In a bid to help make parks in the City of Payette more “age-friendly,” Southwest District Health (SWDH) is offering to help the city land a grant of up to $4,500.

Raquel Nunez stated the offer during her June 17 presentation on “age-friendly” parks to the City Council.

Nunez shared results from a two-part assessment she and the health district recently completed for Kiwanis Park and Central Park.

“The purpose of this was to assess the parks of Payette and then determine what we can improve or change to make them more age-friendly,” Nunez said.

“As you know, parks are a big asset to a community in promoting an active lifestyle — an area where people can go to spend time with their families, or playgrounds where kids can be active,” Nunez told councilors. The assessment focused on Kiwanis and Central because those two are within walking distance for the largest number of residents.

For each park’s assessment, Nunez herself identified what she considered to be the park’s strengths and weaknesses. Each assessment also included a community feedback component.

“We did some surveys, sent it out to a bunch of organizations here,” Nunez said. Respondents’ average age “was a little bit over fifty,” Nunez said, but ages ranged from “sixteen to eighty-one-plus years old, so we had a good amount of perspective there.”

She added, “The majority of the people that took the survey lived either less than a mile, up to five miles from one of these parks and were able to drive or walk to this location. … The majority of them visited the park at least weekly or monthly, so we know that they are being used, and pretty regularly.”

In her personal assessment of Kiwanis Park, Nunez found it offered numerous benefits, including playgrounds, a scenic slough, large grassy areas, “tons of shade,” a skate park (which provides for a “different age set”), a “really neat” band shell, close proximity to the public pool, covered picnic areas, painted crosswalks in the adjoining street to “easily allow for pedestrians to cross over” to the park, and a bike or walking path that cuts through the park.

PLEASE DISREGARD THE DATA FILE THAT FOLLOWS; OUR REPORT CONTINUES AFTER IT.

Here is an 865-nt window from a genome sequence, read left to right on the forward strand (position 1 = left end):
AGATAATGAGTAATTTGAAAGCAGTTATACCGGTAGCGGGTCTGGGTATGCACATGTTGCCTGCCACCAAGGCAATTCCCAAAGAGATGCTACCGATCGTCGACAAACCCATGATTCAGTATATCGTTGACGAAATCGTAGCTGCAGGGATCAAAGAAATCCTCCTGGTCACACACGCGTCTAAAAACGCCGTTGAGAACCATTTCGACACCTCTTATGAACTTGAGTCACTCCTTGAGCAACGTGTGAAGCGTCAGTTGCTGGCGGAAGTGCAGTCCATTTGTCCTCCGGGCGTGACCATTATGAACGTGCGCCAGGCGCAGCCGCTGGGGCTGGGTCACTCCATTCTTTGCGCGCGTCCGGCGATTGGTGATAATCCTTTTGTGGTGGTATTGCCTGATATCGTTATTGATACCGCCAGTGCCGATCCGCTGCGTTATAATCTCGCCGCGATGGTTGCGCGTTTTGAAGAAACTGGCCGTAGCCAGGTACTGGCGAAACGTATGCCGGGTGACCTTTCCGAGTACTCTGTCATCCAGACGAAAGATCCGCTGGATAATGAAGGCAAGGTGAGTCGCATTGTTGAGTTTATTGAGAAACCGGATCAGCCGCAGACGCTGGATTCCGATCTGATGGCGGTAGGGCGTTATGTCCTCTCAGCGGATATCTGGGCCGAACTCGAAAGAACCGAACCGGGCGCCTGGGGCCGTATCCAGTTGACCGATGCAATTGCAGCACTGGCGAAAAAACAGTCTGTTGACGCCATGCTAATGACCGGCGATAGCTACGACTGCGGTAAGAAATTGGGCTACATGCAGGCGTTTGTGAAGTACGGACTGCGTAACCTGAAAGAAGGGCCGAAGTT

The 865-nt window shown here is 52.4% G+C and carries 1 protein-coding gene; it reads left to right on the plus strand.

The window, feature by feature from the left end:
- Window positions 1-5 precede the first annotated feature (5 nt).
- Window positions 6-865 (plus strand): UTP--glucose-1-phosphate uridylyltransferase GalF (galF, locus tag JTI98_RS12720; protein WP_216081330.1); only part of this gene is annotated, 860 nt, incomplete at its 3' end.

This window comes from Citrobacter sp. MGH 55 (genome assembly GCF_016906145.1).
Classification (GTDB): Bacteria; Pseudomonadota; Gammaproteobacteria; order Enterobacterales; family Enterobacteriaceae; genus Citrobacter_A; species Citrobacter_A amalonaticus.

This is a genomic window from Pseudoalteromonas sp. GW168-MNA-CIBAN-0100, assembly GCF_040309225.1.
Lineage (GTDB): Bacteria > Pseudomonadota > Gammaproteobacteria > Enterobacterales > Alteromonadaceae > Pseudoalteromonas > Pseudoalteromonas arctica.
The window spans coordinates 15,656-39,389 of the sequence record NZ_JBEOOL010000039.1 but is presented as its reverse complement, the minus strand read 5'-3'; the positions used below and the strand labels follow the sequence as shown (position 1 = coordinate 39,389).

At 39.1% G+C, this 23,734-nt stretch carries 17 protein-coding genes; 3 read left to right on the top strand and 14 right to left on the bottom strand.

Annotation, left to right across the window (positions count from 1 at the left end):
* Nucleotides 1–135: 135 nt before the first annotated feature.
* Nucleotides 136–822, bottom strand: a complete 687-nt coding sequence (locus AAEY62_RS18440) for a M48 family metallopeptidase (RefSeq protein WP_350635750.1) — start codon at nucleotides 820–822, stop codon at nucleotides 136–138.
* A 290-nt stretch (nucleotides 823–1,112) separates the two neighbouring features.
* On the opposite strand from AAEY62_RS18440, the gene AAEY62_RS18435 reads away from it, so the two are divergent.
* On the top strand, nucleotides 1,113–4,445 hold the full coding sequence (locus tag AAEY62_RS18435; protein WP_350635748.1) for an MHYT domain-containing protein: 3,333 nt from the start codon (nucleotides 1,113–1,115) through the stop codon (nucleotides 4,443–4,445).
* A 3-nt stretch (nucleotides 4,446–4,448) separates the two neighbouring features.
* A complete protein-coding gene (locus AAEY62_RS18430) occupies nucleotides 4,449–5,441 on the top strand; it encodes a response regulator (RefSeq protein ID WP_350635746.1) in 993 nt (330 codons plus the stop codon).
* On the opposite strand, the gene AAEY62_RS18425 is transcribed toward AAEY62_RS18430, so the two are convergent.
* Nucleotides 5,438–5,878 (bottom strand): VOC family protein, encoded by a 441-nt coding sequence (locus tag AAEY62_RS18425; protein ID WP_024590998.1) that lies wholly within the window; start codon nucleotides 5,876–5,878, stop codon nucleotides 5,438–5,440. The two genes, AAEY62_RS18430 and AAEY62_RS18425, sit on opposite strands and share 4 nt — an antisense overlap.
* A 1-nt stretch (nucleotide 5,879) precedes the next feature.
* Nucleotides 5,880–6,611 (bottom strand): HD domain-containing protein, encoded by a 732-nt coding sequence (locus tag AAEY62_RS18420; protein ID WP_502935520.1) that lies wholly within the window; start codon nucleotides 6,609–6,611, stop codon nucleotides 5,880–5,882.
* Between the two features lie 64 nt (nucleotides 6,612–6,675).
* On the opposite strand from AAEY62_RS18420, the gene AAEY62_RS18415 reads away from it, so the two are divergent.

She listed several improvements that could be worth pursuing at Kiwanis Park. One would be to connect a walking path to the bridges over the slough.

“There is no paved walking path to or from [the bridges], which could really limit” the ability of seniors and others to safely access the bridges, she explained. Worse, the ground leading to the bridges is “uneven,” she said, “so it could be a tripping hazard for an older senior or even a child” or for someone who is “visually impaired.”

Although the park’s playground equipment is listed as a benefit, Nunez argues also that it should be updated. The metal slides, she said, get too hot in the sun.

Nunez further suggests adding bike racks and a water fountain at Kiwanis Park.

The park also lacks permanent restrooms, a shortcoming noted both by Nunez and by residents in their feedback.

In addition to the mention of permanent restrooms, residents’ assessment of the park’s pluses and minuses in certain other respects agreed with Nunez’s, but not in all areas.